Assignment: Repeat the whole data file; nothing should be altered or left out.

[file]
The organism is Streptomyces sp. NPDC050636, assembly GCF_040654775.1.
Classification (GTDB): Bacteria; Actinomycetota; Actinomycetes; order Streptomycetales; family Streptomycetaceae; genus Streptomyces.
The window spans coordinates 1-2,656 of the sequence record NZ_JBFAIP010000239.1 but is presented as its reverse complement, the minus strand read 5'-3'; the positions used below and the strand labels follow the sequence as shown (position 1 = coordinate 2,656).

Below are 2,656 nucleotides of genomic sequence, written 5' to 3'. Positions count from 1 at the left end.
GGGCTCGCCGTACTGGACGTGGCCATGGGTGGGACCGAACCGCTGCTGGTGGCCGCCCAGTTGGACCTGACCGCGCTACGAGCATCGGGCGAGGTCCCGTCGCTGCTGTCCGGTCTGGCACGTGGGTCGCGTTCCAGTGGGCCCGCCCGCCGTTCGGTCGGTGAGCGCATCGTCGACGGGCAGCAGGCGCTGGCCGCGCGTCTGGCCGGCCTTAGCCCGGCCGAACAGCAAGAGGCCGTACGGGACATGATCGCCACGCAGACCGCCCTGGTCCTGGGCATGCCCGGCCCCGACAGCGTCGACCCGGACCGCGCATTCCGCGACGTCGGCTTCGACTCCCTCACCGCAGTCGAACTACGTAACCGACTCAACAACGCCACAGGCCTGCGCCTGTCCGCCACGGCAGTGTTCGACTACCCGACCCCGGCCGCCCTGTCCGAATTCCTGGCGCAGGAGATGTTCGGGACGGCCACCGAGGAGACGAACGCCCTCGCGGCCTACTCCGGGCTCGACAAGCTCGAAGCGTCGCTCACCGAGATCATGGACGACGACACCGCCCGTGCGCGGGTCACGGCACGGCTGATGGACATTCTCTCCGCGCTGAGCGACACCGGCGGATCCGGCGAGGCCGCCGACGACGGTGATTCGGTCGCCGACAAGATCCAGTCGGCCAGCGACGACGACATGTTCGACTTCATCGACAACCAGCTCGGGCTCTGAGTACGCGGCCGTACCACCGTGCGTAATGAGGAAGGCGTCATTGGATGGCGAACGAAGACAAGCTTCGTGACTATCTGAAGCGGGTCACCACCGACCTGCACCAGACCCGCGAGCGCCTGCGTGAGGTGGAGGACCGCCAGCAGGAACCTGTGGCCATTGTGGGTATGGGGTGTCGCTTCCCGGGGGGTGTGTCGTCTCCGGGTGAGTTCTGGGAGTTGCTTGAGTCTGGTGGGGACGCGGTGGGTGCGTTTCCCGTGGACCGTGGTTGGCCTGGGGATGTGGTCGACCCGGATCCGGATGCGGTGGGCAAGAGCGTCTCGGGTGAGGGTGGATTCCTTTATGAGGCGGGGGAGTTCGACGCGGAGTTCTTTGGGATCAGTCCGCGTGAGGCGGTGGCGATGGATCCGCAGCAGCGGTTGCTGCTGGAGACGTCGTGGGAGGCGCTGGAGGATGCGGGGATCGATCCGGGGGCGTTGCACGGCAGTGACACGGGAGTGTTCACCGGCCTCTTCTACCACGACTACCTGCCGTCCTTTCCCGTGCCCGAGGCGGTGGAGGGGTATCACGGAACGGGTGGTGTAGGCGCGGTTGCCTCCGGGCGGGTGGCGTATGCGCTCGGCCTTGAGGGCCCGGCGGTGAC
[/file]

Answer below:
The organism is Streptomyces sp. NPDC050636, assembly GCF_040654775.1.
Classification (GTDB): Bacteria; Actinomycetota; Actinomycetes; order Streptomycetales; family Streptomycetaceae; genus Streptomyces.
The window spans coordinates 1-2,656 of the sequence record NZ_JBFAIP010000239.1 but is presented as its reverse complement, the minus strand read 5'-3'; the positions used below and the strand labels follow the sequence as shown (position 1 = coordinate 2,656).

Below are 2,656 nucleotides of genomic sequence, written 5' to 3'. Positions count from 1 at the left end.
GGGCTCGCCGTACTGGACGTGGCCATGGGTGGGACCGAACCGCTGCTGGTGGCCGCCCAGTTGGACCTGACCGCGCTACGAGCATCGGGCGAGGTCCCGTCGCTGCTGTCCGGTCTGGCACGTGGGTCGCGTTCCAGTGGGCCCGCCCGCCGTTCGGTCGGTGAGCGCATCGTCGACGGGCAGCAGGCGCTGGCCGCGCGTCTGGCCGGCCTTAGCCCGGCCGAACAGCAAGAGGCCGTACGGGACATGATCGCCACGCAGACCGCCCTGGTCCTGGGCATGCCCGGCCCCGACAGCGTCGACCCGGACCGCGCATTCCGCGACGTCGGCTTCGACTCCCTCACCGCAGTCGAACTACGTAACCGACTCAACAACGCCACAGGCCTGCGCCTGTCCGCCACGGCAGTGTTCGACTACCCGACCCCGGCCGCCCTGTCCGAATTCCTGGCGCAGGAGATGTTCGGGACGGCCACCGAGGAGACGAACGCCCTCGCGGCCTACTCCGGGCTCGACAAGCTCGAAGCGTCGCTCACCGAGATCATGGACGACGACACCGCCCGTGCGCGGGTCACGGCACGGCTGATGGACATTCTCTCCGCGCTGAGCGACACCGGCGGATCCGGCGAGGCCGCCGACGACGGTGATTCGGTCGCCGACAAGATCCAGTCGGCCAGCGACGACGACATGTTCGACTTCATCGACAACCAGCTCGGGCTCTGAGTACGCGGCCGTACCACCGTGCGTAATGAGGAAGGCGTCATTGGATGGCGAACGAAGACAAGCTTCGTGACTATCTGAAGCGGGTCACCACCGACCTGCACCAGACCCGCGAGCGCCTGCGTGAGGTGGAGGACCGCCAGCAGGAACCTGTGGCCATTGTGGGTATGGGGTGTCGCTTCCCGGGGGGTGTGTCGTCTCCGGGTGAGTTCTGGGAGTTGCTTGAGTCTGGTGGGGACGCGGTGGGTGCGTTTCCCGTGGACCGTGGTTGGCCTGGGGATGTGGTCGACCCGGATCCGGATGCGGTGGGCAAGAGCGTCTCGGGTGAGGGTGGATTCCTTTATGAGGCGGGGGAGTTCGACGCGGAGTTCTTTGGGATCAGTCCGCGTGAGGCGGTGGCGATGGATCCGCAGCAGCGGTTGCTGCTGGAGACGTCGTGGGAGGCGCTGGAGGATGCGGGGATCGATCCGGGGGCGTTGCACGGCAGTGACACGGGAGTGTTCACCGGCCTCTTCTACCACGACTACCTGCCGTCCTTTCCCGTGCCCGAGGCGGTGGAGGGGTATCACGGAACGGGTGGTGTAGGCGCGGTTGCCTCCGGGCGGGTGGCGTATGCGCTCGGCCTTGAGGGCCCGGCGGTGAC